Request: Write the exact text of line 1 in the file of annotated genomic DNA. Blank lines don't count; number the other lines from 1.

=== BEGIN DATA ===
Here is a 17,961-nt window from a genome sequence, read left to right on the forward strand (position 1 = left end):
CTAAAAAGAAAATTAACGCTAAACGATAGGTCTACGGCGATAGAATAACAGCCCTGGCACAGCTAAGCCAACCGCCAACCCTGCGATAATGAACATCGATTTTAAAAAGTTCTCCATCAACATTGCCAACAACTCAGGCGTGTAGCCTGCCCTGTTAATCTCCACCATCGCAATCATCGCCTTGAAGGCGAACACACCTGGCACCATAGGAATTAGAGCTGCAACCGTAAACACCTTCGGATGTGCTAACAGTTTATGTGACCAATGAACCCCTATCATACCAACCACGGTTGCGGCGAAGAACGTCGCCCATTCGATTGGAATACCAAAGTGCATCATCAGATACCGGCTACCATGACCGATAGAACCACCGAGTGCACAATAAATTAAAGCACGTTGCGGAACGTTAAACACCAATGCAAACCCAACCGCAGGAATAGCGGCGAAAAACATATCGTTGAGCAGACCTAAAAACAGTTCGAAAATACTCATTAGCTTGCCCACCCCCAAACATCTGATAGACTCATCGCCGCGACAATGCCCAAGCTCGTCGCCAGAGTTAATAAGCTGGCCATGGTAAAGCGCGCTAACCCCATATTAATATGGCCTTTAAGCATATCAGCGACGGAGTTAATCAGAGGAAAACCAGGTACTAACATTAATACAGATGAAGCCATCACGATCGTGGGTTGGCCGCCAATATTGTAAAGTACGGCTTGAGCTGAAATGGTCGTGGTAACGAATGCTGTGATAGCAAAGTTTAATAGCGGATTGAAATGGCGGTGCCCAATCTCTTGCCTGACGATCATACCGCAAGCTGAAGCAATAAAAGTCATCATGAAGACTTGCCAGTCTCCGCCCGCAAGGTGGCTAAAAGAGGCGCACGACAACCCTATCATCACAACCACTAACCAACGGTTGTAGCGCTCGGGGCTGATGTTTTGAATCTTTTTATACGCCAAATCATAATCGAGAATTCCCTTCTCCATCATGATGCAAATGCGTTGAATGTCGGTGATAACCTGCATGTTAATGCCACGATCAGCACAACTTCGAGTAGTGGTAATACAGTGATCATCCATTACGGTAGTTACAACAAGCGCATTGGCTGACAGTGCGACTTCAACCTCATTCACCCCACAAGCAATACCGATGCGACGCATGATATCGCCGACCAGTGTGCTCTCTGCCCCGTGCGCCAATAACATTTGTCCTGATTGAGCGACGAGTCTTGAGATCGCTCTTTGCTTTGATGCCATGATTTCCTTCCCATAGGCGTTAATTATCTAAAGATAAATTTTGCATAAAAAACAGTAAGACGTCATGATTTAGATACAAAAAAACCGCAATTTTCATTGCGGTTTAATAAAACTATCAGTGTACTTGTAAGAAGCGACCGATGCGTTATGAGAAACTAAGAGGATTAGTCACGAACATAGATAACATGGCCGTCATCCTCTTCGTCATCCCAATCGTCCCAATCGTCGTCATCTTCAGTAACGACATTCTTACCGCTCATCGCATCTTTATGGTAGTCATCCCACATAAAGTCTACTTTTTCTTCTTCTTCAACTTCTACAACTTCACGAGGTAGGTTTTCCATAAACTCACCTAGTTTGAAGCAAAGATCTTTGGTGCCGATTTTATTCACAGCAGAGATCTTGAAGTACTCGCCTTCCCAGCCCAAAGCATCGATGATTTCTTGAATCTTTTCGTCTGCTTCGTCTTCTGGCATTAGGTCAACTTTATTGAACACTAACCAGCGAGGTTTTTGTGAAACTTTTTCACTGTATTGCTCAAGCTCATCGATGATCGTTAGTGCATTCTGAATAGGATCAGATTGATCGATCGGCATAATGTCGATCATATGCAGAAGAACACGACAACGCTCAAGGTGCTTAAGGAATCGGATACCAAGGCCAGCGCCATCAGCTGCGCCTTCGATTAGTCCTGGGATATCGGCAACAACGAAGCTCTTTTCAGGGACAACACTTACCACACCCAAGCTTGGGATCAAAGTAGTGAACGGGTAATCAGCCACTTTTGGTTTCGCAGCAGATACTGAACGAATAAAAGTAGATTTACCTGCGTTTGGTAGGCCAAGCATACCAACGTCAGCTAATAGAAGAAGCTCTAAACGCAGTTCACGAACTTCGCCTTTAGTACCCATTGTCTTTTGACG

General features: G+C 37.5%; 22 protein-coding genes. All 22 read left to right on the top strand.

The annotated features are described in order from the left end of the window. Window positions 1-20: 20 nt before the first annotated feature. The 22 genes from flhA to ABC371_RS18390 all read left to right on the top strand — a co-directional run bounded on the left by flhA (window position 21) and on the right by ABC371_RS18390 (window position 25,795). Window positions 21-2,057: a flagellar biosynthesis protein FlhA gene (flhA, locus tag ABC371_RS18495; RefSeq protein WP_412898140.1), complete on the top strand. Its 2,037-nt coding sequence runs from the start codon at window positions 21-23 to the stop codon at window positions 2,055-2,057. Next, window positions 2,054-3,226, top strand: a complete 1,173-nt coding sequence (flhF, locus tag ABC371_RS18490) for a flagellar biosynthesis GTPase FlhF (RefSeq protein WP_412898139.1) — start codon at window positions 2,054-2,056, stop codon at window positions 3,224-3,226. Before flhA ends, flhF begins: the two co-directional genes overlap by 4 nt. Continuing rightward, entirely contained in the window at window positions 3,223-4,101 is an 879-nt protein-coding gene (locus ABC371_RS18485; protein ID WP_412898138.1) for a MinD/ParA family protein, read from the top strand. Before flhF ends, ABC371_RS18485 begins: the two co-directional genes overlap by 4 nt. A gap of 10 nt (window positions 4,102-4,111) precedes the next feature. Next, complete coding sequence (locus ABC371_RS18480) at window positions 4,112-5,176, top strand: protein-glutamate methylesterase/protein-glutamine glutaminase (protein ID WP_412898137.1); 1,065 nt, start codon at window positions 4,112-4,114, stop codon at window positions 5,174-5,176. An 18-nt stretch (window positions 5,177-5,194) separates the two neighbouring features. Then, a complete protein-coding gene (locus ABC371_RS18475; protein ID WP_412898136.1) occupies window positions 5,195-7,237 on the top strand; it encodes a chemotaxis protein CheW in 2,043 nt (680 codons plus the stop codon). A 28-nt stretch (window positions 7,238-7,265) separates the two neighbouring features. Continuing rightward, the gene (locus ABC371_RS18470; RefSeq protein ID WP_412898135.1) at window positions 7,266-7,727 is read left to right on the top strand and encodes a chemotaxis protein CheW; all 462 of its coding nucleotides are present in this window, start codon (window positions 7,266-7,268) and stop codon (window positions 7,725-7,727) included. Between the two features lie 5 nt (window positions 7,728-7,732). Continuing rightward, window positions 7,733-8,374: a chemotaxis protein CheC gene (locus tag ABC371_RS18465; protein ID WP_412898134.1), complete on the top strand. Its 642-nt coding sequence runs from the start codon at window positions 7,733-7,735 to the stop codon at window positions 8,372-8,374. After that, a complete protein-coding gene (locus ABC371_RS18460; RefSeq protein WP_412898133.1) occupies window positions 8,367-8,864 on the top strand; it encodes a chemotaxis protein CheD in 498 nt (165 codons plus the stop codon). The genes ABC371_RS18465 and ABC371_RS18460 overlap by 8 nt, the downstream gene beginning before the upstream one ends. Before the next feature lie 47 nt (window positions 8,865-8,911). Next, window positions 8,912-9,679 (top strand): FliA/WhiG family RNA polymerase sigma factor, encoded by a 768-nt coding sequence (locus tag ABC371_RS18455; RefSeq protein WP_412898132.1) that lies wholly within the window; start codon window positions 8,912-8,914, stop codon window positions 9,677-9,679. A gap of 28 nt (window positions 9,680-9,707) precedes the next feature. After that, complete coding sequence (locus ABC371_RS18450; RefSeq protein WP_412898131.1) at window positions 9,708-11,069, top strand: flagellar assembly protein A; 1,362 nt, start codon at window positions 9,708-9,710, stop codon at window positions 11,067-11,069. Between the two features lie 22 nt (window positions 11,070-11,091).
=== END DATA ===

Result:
Here is a 17,961-nt window from a genome sequence, read left to right on the forward strand (position 1 = left end):